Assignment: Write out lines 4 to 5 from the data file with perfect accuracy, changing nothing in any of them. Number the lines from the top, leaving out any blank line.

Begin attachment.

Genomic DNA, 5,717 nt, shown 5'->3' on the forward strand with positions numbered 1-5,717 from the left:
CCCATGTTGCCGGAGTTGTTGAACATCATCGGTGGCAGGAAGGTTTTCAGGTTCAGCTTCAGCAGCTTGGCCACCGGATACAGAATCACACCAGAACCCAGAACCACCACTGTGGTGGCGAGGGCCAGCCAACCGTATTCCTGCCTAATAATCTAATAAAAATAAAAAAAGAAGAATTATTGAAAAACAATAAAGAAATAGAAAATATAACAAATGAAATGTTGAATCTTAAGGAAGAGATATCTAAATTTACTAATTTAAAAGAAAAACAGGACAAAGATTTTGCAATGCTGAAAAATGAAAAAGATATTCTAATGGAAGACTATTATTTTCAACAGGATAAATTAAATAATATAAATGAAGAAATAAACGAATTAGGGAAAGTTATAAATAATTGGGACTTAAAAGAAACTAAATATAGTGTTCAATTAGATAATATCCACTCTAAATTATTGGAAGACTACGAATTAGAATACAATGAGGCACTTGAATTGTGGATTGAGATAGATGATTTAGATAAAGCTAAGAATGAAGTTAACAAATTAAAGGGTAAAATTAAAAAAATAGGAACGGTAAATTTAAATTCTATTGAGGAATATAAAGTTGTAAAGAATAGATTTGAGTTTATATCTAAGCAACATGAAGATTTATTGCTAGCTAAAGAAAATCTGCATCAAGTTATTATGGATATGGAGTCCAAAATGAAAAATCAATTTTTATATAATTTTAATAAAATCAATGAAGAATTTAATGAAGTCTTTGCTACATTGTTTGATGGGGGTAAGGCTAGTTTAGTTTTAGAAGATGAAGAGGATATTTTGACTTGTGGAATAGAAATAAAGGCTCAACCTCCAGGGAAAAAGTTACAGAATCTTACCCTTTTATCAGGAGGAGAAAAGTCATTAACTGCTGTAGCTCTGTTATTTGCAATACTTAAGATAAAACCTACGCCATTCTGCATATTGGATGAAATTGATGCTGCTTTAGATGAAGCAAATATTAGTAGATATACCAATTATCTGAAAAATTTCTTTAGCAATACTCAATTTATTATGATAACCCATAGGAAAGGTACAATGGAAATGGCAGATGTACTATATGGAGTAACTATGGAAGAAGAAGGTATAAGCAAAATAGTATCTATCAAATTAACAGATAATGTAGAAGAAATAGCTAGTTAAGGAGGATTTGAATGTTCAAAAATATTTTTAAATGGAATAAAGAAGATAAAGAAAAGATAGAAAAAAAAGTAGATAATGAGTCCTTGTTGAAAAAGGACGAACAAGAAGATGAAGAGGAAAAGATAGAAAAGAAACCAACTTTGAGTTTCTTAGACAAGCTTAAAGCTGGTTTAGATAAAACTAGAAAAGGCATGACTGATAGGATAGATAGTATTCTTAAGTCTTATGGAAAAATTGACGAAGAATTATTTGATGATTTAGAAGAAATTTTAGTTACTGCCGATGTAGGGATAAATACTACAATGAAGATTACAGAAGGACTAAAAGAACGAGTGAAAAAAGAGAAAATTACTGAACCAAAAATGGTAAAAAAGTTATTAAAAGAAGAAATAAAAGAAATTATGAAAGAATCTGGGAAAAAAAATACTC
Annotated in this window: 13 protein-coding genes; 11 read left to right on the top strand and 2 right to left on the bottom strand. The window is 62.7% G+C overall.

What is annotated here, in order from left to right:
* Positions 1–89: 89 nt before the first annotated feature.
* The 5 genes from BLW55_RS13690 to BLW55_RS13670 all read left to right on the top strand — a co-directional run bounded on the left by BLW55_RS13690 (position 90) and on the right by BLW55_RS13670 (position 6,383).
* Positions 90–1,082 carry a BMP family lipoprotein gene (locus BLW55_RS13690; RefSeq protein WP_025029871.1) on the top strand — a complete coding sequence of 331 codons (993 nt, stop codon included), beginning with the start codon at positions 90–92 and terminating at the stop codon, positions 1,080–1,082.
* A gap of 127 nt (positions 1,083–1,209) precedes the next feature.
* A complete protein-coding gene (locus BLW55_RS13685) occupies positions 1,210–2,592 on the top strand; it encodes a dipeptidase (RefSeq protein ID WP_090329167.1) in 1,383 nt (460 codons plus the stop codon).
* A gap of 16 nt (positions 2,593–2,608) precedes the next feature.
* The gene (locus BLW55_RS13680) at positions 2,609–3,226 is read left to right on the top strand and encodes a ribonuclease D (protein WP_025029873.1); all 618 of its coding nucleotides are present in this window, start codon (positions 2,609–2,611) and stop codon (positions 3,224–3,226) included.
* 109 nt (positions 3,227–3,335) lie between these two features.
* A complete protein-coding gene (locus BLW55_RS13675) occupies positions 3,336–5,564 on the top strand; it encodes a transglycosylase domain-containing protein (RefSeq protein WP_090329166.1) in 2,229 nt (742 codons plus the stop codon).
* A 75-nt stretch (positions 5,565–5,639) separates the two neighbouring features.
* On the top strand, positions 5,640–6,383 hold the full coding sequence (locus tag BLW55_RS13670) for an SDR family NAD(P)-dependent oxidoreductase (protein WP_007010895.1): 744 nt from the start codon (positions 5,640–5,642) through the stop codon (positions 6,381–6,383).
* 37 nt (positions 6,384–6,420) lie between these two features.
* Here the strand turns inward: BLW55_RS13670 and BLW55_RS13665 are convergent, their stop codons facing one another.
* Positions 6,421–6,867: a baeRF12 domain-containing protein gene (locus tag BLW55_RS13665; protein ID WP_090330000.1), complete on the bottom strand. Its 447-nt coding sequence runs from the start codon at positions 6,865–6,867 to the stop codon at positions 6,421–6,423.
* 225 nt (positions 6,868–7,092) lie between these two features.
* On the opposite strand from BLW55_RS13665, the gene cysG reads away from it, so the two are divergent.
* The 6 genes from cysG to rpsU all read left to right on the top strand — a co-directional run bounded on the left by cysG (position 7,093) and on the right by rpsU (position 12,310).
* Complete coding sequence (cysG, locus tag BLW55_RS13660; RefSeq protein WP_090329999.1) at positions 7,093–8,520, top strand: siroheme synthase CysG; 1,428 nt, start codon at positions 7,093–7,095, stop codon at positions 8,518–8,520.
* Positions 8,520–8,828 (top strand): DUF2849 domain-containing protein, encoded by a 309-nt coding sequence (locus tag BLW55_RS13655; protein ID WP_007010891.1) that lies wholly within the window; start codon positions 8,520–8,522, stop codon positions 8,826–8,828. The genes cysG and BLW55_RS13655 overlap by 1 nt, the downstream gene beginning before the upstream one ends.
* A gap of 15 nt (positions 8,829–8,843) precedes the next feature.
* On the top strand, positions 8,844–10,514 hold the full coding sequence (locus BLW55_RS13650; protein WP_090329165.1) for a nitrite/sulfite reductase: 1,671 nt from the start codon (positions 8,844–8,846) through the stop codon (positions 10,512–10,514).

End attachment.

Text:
What is annotated here, in order from left to right:
* Positions 1–89: 89 nt before the first annotated feature.